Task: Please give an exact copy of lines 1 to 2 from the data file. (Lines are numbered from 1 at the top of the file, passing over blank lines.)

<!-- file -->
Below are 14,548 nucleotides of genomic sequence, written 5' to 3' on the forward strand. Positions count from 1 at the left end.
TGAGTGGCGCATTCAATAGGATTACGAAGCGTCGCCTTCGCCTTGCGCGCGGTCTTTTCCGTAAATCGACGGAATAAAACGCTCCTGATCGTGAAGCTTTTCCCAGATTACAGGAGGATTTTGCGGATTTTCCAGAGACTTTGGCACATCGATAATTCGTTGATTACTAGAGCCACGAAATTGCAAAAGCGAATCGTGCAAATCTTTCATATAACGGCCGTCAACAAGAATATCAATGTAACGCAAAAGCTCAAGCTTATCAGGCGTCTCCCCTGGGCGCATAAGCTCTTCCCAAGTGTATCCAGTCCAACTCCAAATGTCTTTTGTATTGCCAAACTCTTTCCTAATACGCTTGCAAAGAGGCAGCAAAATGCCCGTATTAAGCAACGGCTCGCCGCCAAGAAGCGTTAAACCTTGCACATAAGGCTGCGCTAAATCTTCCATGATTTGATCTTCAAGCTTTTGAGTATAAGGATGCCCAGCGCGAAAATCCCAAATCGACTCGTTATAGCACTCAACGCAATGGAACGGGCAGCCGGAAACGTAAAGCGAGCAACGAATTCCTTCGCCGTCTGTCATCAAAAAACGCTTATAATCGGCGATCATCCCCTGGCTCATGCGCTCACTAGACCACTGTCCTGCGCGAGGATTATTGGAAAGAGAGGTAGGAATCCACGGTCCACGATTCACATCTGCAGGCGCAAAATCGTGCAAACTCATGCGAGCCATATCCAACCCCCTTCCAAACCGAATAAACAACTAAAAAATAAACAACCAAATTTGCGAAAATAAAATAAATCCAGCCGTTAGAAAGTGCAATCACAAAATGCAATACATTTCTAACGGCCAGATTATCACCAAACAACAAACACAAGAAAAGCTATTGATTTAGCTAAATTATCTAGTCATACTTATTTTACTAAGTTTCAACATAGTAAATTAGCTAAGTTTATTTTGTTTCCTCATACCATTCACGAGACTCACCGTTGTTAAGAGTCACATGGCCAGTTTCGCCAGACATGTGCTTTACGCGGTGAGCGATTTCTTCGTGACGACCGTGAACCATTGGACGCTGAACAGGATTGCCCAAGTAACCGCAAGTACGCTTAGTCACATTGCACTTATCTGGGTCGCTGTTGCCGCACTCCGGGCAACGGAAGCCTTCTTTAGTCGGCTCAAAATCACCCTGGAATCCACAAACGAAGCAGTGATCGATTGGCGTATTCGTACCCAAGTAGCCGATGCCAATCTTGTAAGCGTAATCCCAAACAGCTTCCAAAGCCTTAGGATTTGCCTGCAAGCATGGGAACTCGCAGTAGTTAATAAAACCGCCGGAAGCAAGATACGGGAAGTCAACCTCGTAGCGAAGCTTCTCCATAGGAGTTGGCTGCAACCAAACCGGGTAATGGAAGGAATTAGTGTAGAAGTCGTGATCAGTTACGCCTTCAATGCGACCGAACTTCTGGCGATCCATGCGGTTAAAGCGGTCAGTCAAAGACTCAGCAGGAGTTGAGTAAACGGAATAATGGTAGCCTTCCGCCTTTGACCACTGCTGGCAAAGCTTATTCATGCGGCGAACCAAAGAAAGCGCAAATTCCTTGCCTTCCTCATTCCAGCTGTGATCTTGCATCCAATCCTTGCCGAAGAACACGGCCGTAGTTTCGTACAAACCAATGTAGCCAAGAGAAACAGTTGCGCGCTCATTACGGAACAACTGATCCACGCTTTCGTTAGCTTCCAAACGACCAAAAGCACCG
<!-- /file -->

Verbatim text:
Below are 14,548 nucleotides of genomic sequence, written 5' to 3' on the forward strand. Positions count from 1 at the left end.
TGAGTGGCGCATTCAATAGGATTACGAAGCGTCGCCTTCGCCTTGCGCGCGGTCTTTTCCGTAAATCGACGGAATAAAACGCTCCTGATCGTGAAGCTTTTCCCAGATTACAGGAGGATTTTGCGGATTTTCCAGAGACTTTGGCACATCGATAATTCGTTGATTACTAGAGCCACGAAATTGCAAAAGCGAATCGTGCAAATCTTTCATATAACGGCCGTCAACAAGAATATCAATGTAACGCAAAAGCTCAAGCTTATCAGGCGTCTCCCCTGGGCGCATAAGCTCTTCCCAAGTGTATCCAGTCCAACTCCAAATGTCTTTTGTATTGCCAAACTCTTTCCTAATACGCTTGCAAAGAGGCAGCAAAATGCCCGTATTAAGCAACGGCTCGCCGCCAAGAAGCGTTAAACCTTGCACATAAGGCTGCGCTAAATCTTCCATGATTTGATCTTCAAGCTTTTGAGTATAAGGATGCCCAGCGCGAAAATCCCAAATCGACTCGTTATAGCACTCAACGCAATGGAACGGGCAGCCGGAAACGTAAAGCGAGCAACGAATTCCTTCGCCGTCTGTCATCAAAAAACGCTTATAATCGGCGATCATCCCCTGGCTCATGCGCTCACTAGACCACTGTCCTGCGCGAGGATTATTGGAAAGAGAGGTAGGAATCCACGGTCCACGATTCACATCTGCAGGCGCAAAATCGTGCAAACTCATGCGAGCCATATCCAACCCCCTTCCAAACCGAATAAACAACTAAAAAATAAACAACCAAATTTGCGAAAATAAAATAAATCCAGCCGTTAGAAAGTGCAATCACAAAATGCAATACATTTCTAACGGCCAGATTATCACCAAACAACAAACACAAGAAAAGCTATTGATTTAGCTAAATTATCTAGTCATACTTATTTTACTAAGTTTCAACATAGTAAATTAGCTAAGTTTATTTTGTTTCCTCATACCATTCACGAGACTCACCGTTGTTAAGAGTCACATGGCCAGTTTCGCCAGACATGTGCTTTACGCGGTGAGCGATTTCTTCGTGACGACCGTGAACCATTGGACGCTGAACAGGATTGCCCAAGTAACCGCAAGTACGCTTAGTCACATTGCACTTATCTGGGTCGCTGTTGCCGCACTCCGGGCAACGGAAGCCTTCTTTAGTCGGCTCAAAATCACCCTGGAATCCACAAACGAAGCAGTGATCGATTGGCGTATTCGTACCCAAGTAGCCGATGCCAATCTTGTAAGCGTAATCCCAAACAGCTTCCAAAGCCTTAGGATTTGCCTGCAAGCATGGGAACTCGCAGTAGTTAATAAAACCGCCGGAAGCAAGATACGGGAAGTCAACCTCGTAGCGAAGCTTCTCCATAGGAGTTGGCTGCAACCAAACCGGGTAATGGAAGGAATTAGTGTAGAAGTCGTGATCAGTTACGCCTTCAATGCGACCGAACTTCTGGCGATCCATGCGGTTAAAGCGGTCAGTCAAAGACTCAGCAGGAGTTGAGTAAACGGAATAATGGTAGCCTTCCGCCTTTGACCACTGCTGGCAAAGCTTATTCATGCGGCGAACCAAAGAAAGCGCAAATTCCTTGCCTTCCTCATTCCAGCTGTGATCTTGCATCCAATCCTTGCCGAAGAACACGGCCGTAGTTTCGTACAAACCAATGTAGCCAAGAGAAACAGTTGCGCGCTCATTACGGAACAACTGATCCACGCTTTCGTTAGCTTCCAAACGACCAAAAGCACCG